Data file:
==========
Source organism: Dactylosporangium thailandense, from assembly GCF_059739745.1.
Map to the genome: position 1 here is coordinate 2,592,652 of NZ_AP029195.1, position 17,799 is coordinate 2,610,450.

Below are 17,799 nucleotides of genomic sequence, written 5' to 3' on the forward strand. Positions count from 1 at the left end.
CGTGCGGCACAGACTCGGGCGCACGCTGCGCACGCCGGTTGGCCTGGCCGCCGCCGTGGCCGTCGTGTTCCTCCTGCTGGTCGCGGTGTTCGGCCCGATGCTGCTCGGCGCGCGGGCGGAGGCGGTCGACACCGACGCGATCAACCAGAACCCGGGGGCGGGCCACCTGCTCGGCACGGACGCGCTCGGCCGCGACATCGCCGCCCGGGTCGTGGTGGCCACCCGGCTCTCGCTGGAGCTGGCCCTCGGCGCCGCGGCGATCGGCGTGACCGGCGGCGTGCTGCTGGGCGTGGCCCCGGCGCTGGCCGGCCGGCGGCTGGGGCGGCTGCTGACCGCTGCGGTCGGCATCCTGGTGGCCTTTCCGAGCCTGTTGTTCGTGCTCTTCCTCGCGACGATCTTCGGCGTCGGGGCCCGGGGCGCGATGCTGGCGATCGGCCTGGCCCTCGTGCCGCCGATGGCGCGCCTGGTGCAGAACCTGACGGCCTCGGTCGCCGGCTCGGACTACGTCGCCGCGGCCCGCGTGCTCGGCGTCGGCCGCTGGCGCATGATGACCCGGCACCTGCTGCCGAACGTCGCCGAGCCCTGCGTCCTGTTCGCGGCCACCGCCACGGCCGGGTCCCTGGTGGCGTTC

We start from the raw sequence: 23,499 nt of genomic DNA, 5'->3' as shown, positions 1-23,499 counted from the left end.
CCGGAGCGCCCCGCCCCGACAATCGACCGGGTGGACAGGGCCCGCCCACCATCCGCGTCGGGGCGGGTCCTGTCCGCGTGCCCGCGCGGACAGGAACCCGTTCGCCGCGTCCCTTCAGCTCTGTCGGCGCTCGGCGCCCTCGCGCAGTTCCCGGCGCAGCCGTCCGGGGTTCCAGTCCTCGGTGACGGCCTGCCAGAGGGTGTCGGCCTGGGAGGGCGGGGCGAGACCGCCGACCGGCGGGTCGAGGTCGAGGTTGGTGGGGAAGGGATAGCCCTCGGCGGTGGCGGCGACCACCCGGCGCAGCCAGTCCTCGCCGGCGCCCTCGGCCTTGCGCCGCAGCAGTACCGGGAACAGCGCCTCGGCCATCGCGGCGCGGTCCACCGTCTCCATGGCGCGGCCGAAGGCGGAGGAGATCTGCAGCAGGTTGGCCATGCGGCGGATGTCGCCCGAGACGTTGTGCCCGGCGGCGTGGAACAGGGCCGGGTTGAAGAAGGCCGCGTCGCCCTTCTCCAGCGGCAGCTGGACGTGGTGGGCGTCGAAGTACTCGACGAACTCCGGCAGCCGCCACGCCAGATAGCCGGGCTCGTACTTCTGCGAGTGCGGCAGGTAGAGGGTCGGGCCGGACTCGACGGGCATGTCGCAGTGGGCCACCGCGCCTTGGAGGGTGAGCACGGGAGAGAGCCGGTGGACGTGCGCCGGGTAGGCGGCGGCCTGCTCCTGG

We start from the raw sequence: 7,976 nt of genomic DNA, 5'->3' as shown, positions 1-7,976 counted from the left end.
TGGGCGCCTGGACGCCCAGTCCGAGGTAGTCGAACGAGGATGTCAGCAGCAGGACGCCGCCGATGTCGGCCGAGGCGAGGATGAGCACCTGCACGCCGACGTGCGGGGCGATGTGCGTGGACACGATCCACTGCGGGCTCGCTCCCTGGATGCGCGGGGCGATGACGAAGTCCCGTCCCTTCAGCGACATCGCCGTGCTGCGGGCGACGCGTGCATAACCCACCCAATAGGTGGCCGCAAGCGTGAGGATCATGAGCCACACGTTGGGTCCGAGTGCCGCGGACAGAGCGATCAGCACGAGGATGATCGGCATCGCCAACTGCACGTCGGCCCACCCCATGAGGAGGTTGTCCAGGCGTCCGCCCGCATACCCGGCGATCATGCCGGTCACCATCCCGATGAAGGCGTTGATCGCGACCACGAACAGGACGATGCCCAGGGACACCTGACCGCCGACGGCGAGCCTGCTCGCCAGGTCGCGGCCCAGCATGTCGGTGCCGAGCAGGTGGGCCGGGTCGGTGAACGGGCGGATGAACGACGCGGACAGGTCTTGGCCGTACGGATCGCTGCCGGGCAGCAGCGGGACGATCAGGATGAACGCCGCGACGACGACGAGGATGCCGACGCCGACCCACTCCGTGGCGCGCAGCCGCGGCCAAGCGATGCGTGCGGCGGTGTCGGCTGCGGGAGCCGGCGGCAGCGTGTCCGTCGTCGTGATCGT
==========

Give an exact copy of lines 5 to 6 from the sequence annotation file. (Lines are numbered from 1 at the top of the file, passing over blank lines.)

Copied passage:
We start from the raw sequence: 23,499 nt of genomic DNA, 5'->3' as shown, positions 1-23,499 counted from the left end.
CCGGAGCGCCCCGCCCCGACAATCGACCGGGTGGACAGGGCCCGCCCACCATCCGCGTCGGGGCGGGTCCTGTCCGCGTGCCCGCGCGGACAGGAACCCGTTCGCCGCGTCCCTTCAGCTCTGTCGGCGCTCGGCGCCCTCGCGCAGTTCCCGGCGCAGCCGTCCGGGGTTCCAGTCCTCGGTGACGGCCTGCCAGAGGGTGTCGGCCTGGGAGGGCGGGGCGAGACCGCCGACCGGCGGGTCGAGGTCGAGGTTGGTGGGGAAGGGATAGCCCTCGGCGGTGGCGGCGACCACCCGGCGCAGCCAGTCCTCGCCGGCGCCCTCGGCCTTGCGCCGCAGCAGTACCGGGAACAGCGCCTCGGCCATCGCGGCGCGGTCCACCGTCTCCATGGCGCGGCCGAAGGCGGAGGAGATCTGCAGCAGGTTGGCCATGCGGCGGATGTCGCCCGAGACGTTGTGCCCGGCGGCGTGGAACAGGGCCGGGTTGAAGAAGGCCGCGTCGCCCTTCTCCAGCGGCAGCTGGACGTGGTGGGCGTCGAAGTACTCGACGAACTCCGGCAGCCGCCACGCCAGATAGCCGGGCTCGTACTTCTGCGAGTGCGGCAGGTAGAGGGTCGGGCCGGACTCGACGGGCATGTCGCAGTGGGCCACCGCGCCTTGGAGGGTGAGCACGGGAGAGAGCCGGTGGACGTGCGCCGGGTAGGCGGCGGCCTGCTCCTGG